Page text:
Despite court ruling – deep conflict in biodiversity hotspot in South Africa intensifies

Xolobeni, located in Eastern Cape – a 2,5 hours’ drive South from Durban – is a pristine, beautiful place on earth. Situated on the coast and stretching west with a green hill agricultural landscape between deep gorges, waterfalls and geologically unique rock formations. The area is a biodiversity hotspot, implying a great biodiversity and the home for many plants found nowhere else but here; many of them threatened.

But Xolobeni is also the scene of a deep conflict between foreign as well as governmental interests in mining and the local community’s rights to their ancestral land. The people in Xolobeni have fought for their land for generations until they faced a new threat, the aspiration of the mineral rich land from an Australian mining company, the Transworld Energy, initially a wholly owned subsidiary of the Australian corporation Mineral Commodities (MRC). The proposed project aimed to generate annual revenues of £140m for the 25-year life of the opencast pit, which would have produced zircon, rutile and titanium.

Deep conflict in biodiversity hotspot in South Africa intensifies

Local residents formed the Amadiba Crisis Committee, which staged protests and launched a legal challenge. Several members of the Amadiba Crisis Committee and other anti-mining community members have been killed or threatened. In 2016, the chairperson of the Amadiba crisis committee, Sikhosipho ‘Bazooka’ Rhadebe, was assassinated in front of the eyes of his son.

The Minister of Mineral Resources in South Africa, Gwede Mantashe met the community in September last year in a meeting at Xolobeni. The meeting quickly turned into a violent event where police action not only prevented hundreds of community members aligned with the Amadiba Crisis Committee (ACC) from entering the hearing, but violently ejected those who managed to attend its fringes. The movement’s lawyer was also arrested.

However, in November 2018, the Xolobeni people won a landmark legal victory. Their lawyers told the high court that the Department of mineral resources offered a mining concession to the Australian company Transworld Energy and Mineral Resources without the free, prior, informed consent of local residents. The high court ordered the government to get prior community consent before granting mining rights.

Minister Mabuyane welcomed the judgment but made clear his determination to see the mining go ahead. While the court judgment emphasized customary law processes to determine consent, Mabuyane immediately called for a referendum.

It appears a referendum would be pointless – out of 72 households in the planned mining tenement area, 68 signed up as applicants in the court case. But many sources suggest that other people from the region (not Xolobeni people) will be brought in to respond to the referendum, as a way of overruling the will of the Xolobeni residents.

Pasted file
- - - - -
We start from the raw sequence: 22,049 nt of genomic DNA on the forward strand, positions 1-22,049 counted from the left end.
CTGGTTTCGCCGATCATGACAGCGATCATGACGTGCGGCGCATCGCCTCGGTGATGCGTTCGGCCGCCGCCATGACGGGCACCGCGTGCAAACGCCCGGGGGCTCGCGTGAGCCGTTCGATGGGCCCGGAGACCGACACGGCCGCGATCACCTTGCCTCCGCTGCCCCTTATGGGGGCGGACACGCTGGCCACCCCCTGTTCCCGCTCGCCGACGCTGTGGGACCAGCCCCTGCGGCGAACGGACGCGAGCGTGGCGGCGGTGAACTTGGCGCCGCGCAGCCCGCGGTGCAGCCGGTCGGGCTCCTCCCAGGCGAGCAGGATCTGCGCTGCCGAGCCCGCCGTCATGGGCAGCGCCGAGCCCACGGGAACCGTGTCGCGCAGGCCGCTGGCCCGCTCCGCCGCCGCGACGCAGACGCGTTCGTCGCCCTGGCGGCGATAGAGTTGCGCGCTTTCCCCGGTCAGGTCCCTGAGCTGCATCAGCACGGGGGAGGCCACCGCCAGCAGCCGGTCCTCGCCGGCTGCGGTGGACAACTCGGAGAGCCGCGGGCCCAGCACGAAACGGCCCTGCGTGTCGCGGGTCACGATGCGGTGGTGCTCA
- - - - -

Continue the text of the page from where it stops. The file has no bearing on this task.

Despite the court ruling and the pending legal appeal process, the minister is now arranging another meeting in Xolobeni tomorrow (16 January) to discuss issues of “economic development” in the area. Mantashe’s consistent line has been that the area is desperately poor and in need of jobs and development – and that mining creates jobs and development. But the claims about the job creation and developmental benefits of mining in Xolobeni have never been backed up by any research or evidence. Rather, the research that has been done has indicated quite the opposite: that mining will not bring more benefits to those living in Amadiba than other options such as supporting local tourism, agriculture and ecological protection.

Deep conflict in biodiversity hotspot in South Africa intensifies

For tomorrow, the community members are tensed and worried since many are afraid of what will happen. Most fear that people from other areas not affected by the proposed mine will be brought to the meeting in order to create a pro-mining majority and in this way undermine the legal victory on prior community consent. Many fear massive police presence and the risk for violence is evident.

 

This meeting and this conflict poses a number of questions to the South African Government. The government should be held accountable and responsible for what heritage they will give to coming South African generations; short sighted money for a foreign firm and South African businessmen – probably also governmental officials (it is suggested that several have shares in the mining prospect) for at most 25 years, making people currently living in balance with nature and in peace to unknown future in probably much less quality life settlements. Or rescuing and conserving a unique national treasure that could give economic revenues in eco-tourism and sustainable farming for many generations to come? Questions need to be asked about respect for rights and integrity and about transparency and fairness.

We will watch carefully what happens in Xolobeni tomorrow. The outcome will not be left unguarded or uncommented.

Deep conflict in biodiversity hotspot in South Africa intensifies